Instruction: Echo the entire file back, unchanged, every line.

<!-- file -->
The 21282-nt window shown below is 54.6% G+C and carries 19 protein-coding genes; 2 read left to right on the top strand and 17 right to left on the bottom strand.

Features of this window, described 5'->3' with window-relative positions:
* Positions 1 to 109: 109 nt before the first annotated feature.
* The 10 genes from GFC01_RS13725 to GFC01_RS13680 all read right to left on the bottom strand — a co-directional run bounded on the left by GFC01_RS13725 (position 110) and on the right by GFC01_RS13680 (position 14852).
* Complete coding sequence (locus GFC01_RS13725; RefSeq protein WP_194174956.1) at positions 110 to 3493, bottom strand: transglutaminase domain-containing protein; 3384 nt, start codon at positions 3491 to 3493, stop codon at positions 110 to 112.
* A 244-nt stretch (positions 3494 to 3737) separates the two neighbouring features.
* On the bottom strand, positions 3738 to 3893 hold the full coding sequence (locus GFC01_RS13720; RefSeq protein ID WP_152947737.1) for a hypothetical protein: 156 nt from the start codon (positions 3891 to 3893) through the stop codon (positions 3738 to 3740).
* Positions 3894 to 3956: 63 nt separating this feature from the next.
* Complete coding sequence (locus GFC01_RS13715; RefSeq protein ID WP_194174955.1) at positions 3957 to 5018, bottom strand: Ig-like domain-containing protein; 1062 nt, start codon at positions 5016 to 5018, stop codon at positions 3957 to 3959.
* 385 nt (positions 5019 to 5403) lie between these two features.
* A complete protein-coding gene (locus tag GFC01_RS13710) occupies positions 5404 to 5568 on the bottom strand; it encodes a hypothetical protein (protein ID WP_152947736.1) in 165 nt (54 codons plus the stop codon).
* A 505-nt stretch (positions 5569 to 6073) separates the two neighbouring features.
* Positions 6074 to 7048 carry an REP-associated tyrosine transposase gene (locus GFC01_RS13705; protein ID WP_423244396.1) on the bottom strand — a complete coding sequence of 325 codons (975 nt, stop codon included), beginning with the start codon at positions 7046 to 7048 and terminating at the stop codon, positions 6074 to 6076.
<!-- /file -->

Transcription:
The 21282-nt window shown below is 54.6% G+C and carries 19 protein-coding genes; 2 read left to right on the top strand and 17 right to left on the bottom strand.

Features of this window, described 5'->3' with window-relative positions:
* Positions 1 to 109: 109 nt before the first annotated feature.
* The 10 genes from GFC01_RS13725 to GFC01_RS13680 all read right to left on the bottom strand — a co-directional run bounded on the left by GFC01_RS13725 (position 110) and on the right by GFC01_RS13680 (position 14852).
* Complete coding sequence (locus GFC01_RS13725; RefSeq protein WP_194174956.1) at positions 110 to 3493, bottom strand: transglutaminase domain-containing protein; 3384 nt, start codon at positions 3491 to 3493, stop codon at positions 110 to 112.
* A 244-nt stretch (positions 3494 to 3737) separates the two neighbouring features.
* On the bottom strand, positions 3738 to 3893 hold the full coding sequence (locus GFC01_RS13720; RefSeq protein ID WP_152947737.1) for a hypothetical protein: 156 nt from the start codon (positions 3891 to 3893) through the stop codon (positions 3738 to 3740).
* Positions 3894 to 3956: 63 nt separating this feature from the next.
* Complete coding sequence (locus GFC01_RS13715; RefSeq protein ID WP_194174955.1) at positions 3957 to 5018, bottom strand: Ig-like domain-containing protein; 1062 nt, start codon at positions 5016 to 5018, stop codon at positions 3957 to 3959.
* 385 nt (positions 5019 to 5403) lie between these two features.
* A complete protein-coding gene (locus tag GFC01_RS13710) occupies positions 5404 to 5568 on the bottom strand; it encodes a hypothetical protein (protein ID WP_152947736.1) in 165 nt (54 codons plus the stop codon).
* A 505-nt stretch (positions 5569 to 6073) separates the two neighbouring features.
* Positions 6074 to 7048 carry an REP-associated tyrosine transposase gene (locus GFC01_RS13705; protein ID WP_423244396.1) on the bottom strand — a complete coding sequence of 325 codons (975 nt, stop codon included), beginning with the start codon at positions 7046 to 7048 and terminating at the stop codon, positions 6074 to 6076.